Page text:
I comment a fair bit on other people’s blogs, discussion forums etc. Somehow I find it much easier to comment on someone else’s blog – I think it’s about being part of a conversation, the focus on joint contribution, rather than solely just my words. I’ve never particularly enjoyed being the centre of attention.
I’ve contemplated posting comments as blog posts. But I kind of like the idea of keeping my comments, in their place of origin, embedded in its original context. I feel something of their history might be lost by uprooting them – by dismembering them from the dialogue. So I’ve resisted. Until now.
I’m posting my comment in response to this post ‘Digital landfills and creativity’ by Mariana Funes (aka DS106 shrink) to remember its message. It’s about the possible consequences of our ever-increasing – and often mindless – consumption, sharing and creation of digital content. It really, truly made me question my own assumptions about the value of sharing and content creation, to critically assess the depth of my engagement, and reflect on my experiences of open online learning – in particular rhizo14, where I’ve often felt distracted by the abundance, almost too distracted to engage. Mariana’s post was inspired by ‘Echoes of content’ by Alastair Creelman – an equally excellent post on this theme of thoughtless sharing and creation. Would definitely encourage the reading – and consideration – of both posts. As I thought about Mariana’s post the following morning, lines of poem came to me, which I scrawled (in pink texta – 1st thing within reach) on scraps of paper . I typed out the poem with this comment (written after the poem >and I think writing the poem actually enabled me to articulate some semi-coherent thoughts). I’ve repackaged the poem against the backdrop of my scrawled notes – a remix, of sorts.
wow, what an incredibly thought provoking post. I started writing a response last night, but then abandoned it as I wasn’t quite sure what to say or whether it would be coherent.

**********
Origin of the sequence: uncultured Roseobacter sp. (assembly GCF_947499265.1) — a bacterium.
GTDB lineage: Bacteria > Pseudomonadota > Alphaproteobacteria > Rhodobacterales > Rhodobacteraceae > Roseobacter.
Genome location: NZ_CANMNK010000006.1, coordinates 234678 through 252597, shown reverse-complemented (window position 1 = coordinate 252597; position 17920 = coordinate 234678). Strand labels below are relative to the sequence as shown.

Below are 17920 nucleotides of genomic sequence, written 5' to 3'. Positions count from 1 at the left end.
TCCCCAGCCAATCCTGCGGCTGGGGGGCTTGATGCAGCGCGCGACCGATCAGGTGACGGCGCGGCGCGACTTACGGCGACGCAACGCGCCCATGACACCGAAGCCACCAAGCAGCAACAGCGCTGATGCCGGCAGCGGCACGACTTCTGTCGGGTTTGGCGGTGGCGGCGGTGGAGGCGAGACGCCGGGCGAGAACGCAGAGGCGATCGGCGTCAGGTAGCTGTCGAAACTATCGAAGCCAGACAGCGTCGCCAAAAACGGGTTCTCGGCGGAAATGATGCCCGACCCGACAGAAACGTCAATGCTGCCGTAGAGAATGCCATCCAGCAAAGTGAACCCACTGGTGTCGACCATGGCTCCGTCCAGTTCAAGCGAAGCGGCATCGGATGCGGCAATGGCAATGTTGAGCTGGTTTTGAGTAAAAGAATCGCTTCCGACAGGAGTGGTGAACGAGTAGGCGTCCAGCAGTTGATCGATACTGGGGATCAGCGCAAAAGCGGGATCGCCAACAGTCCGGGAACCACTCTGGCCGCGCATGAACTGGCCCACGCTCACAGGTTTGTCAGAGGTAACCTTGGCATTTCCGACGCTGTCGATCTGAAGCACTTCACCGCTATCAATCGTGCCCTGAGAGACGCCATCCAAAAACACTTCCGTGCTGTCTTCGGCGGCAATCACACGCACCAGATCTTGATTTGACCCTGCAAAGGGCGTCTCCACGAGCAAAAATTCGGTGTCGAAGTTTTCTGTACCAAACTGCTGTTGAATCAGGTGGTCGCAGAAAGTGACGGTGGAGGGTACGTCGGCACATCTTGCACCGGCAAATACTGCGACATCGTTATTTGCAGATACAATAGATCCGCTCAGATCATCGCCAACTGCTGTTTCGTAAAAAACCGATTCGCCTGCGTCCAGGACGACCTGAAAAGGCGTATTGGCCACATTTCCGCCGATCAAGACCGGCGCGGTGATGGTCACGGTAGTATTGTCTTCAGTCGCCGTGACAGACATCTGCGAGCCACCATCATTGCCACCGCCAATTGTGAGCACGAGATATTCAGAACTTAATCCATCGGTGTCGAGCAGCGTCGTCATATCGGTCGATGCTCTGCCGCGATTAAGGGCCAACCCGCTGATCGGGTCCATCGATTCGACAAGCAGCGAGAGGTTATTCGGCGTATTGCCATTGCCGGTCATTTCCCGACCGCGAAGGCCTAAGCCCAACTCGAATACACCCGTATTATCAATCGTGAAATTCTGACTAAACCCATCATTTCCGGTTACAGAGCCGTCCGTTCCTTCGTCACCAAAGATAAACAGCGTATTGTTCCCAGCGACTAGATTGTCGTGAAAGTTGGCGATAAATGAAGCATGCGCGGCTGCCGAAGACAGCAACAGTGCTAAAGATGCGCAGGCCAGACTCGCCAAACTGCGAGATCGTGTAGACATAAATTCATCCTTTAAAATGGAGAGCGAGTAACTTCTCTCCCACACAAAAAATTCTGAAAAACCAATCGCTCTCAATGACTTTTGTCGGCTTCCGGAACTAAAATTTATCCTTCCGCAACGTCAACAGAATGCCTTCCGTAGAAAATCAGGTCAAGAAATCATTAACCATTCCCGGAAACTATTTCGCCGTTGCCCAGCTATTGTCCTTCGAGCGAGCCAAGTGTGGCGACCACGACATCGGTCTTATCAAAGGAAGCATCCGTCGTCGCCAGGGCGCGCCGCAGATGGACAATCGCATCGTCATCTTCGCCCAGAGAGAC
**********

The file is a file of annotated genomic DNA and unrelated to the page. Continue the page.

This is a hard one. Because I recognise the personal value in regular practice of creativity, writing, reflection, narration, blogging – even ‘half baked’ thoughts for others to play with and explore, remix and remake.
However, your post has highlighted the flipside of creating a culture that values creation and sharing above all else, that equates posting evidence of thinking *with* the existence of thought itself. No longer is it enough to reflect privately, we must share and declare our reflections. The culture it creates is one of constant distraction, constant pressure to post and to advertise your postings, to demonstrate your engagement. There is an underlying sense of competition about it, of jostling to get the most comments and most likes. It creates a constant pressure to create, but also to consume and to comment, we’re flying through posts leaving our breadcrumbs of thought. But how deeply are we reflecting and thinking? How meaningful is our engagement?
I’ve been struggling with this a bit in rhizo14 – the abundance, the pressure to create and consume. I’ve got about 20 tabs open, 4 half finished blog posts, and pages and scraps of notes and half finished thoughts. All of which I haven’t shared (yet). Though I feel the pressure to. And I will (eventually).
Yet I don’t know that the answer is to actually or completely stop what we’re doing. I’ve definitely got value out of others’ ‘half baked’ thoughts – and as Alan points out, even when there is no direct comment, or explicit evidence that someone has visited or read or thought about what you’ve posted, chances are someone has – or will.
So in the end, I have rambled and rumbled through this reply…not proposing any real ‘answer’ or solution. But I guess that’s part of the point – it’s a complex question without a definitive answer. Embracing uncertainty.
I’ve found myself spontaneously thinking in poem a lot through this rhizo14 experience. When I’ve written down the poetic threads of thought I’ve realised why: often the poem is a much more succinct expression of my thoughts. Thoughts that are too complex to make into a coherent post or response.
I was thinking about this post you wrote when I got up this morning, and amongst the threads of thought were some lines of poem that came into my head. I sat down and wrote them out. Here is what came out:
Excellent conversations have emerged across both blogs – and in the context of this week’s topic about books making us stupid, I say maybe: because no book enables to anyone to engage directly in conversation with the author immediately after publishing. The only downside? A digital landfill.